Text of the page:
It is difficult
to get the news from poems
yet men die miserably every day
of what is found there.
I can't imagine Williams could have forseen our current economic clime when he published this poem in the mid-fifties. He, along with everyone else, had their own concerns ("The bomb speaks." Enough said).
But this week I've been thinking about these lines while obsessively channel-flipping through the cable news networks. Each time I see a group of suits huddled behind a mic, telling me what I do and don't need, I think - these guys should pick up a book of poems. Specifically, these guys should read Denise Duhamel's crisp new collection, Ka-Ching!
I own all of Duhamel's books, and I've typically read them like I do a fine novella: from start to finish in one sitting. Her poems are hard to put down. I'm always wondering, "What's next? What now?"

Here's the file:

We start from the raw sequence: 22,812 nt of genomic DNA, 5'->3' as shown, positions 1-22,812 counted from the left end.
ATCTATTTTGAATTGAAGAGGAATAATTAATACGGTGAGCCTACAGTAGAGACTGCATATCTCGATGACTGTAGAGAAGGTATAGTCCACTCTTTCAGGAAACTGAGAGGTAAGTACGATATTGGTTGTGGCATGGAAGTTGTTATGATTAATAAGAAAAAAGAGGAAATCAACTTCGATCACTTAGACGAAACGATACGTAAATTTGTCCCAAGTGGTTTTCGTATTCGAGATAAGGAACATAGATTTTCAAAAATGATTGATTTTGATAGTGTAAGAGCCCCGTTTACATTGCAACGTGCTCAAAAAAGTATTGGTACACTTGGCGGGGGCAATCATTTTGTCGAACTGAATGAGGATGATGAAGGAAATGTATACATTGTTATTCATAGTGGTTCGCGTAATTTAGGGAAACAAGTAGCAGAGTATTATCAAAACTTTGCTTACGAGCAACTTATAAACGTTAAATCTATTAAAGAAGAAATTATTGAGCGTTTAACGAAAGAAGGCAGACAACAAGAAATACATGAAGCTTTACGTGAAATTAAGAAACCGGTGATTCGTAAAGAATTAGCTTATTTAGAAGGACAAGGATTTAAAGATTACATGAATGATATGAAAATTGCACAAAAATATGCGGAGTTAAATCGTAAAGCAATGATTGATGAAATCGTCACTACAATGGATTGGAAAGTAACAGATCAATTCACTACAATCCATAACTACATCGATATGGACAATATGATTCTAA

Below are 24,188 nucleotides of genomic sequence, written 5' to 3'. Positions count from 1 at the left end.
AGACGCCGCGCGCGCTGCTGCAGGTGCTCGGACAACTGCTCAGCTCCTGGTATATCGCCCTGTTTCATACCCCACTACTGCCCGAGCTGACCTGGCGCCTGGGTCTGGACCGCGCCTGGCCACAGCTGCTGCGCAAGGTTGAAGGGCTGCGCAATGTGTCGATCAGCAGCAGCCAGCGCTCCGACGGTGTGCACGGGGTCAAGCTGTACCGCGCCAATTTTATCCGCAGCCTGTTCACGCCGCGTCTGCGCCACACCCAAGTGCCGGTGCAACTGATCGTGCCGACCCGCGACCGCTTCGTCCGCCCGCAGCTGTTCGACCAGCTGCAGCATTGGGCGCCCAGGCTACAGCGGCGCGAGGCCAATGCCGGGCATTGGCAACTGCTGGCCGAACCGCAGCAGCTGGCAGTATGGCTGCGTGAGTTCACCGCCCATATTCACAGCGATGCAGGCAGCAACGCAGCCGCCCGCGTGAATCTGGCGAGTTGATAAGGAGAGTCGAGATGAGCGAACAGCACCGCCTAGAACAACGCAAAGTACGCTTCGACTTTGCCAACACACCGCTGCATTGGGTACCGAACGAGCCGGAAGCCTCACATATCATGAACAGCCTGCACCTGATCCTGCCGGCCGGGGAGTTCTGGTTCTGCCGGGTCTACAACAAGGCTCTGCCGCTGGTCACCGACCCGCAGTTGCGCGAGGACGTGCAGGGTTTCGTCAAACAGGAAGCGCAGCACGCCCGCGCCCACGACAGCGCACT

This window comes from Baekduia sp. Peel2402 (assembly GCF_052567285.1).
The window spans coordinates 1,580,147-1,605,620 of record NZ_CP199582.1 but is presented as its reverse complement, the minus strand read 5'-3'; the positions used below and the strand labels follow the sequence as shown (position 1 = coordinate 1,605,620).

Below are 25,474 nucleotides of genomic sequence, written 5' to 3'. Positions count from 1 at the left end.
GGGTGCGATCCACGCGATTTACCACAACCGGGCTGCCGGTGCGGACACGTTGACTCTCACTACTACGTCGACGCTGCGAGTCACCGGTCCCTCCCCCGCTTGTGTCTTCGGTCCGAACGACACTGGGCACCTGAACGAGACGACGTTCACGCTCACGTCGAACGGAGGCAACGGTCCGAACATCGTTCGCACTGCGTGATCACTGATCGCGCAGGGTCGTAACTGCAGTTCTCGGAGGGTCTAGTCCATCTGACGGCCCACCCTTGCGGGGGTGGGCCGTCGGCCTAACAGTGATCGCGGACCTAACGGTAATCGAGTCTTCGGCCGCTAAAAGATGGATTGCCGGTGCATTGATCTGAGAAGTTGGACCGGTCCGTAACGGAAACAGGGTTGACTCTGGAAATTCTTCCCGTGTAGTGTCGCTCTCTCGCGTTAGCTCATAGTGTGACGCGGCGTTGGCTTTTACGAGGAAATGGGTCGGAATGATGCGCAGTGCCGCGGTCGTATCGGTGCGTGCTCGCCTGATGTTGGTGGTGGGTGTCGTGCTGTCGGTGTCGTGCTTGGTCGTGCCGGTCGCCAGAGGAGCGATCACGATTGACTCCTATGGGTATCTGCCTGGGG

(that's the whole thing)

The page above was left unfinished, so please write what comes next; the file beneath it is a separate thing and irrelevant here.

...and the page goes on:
I think it's because, like a skilled novelist, she's got a masterful sense of pace. Duhamel knows how to open in media res, with just the right portions of verve and speed, as she does with "play money," a sequence of ten prose poems she literally wrote on the back of the bills found in a board game ($100k through $1 million, to be exact). The suite reads as a memoir about growing up and family and the objects we value while we stumble through to adulthood: a set of custom pencils or chocolate coins wrapped in foil. When money is tight, or non-existent, the small stuff matters.
There's wit and games here, but also more. Duhamel uses her bright mind to address painful subjects -the anxiety of unemployment, a parent's failing health, the specter of weapons and war. It's all flashing across our televisions and newspapers every day, yet somehow she manages to wrap these fears in a sprightly language that offers hope. I'm always ready for some of that.
Here's a poem from Ka-ching!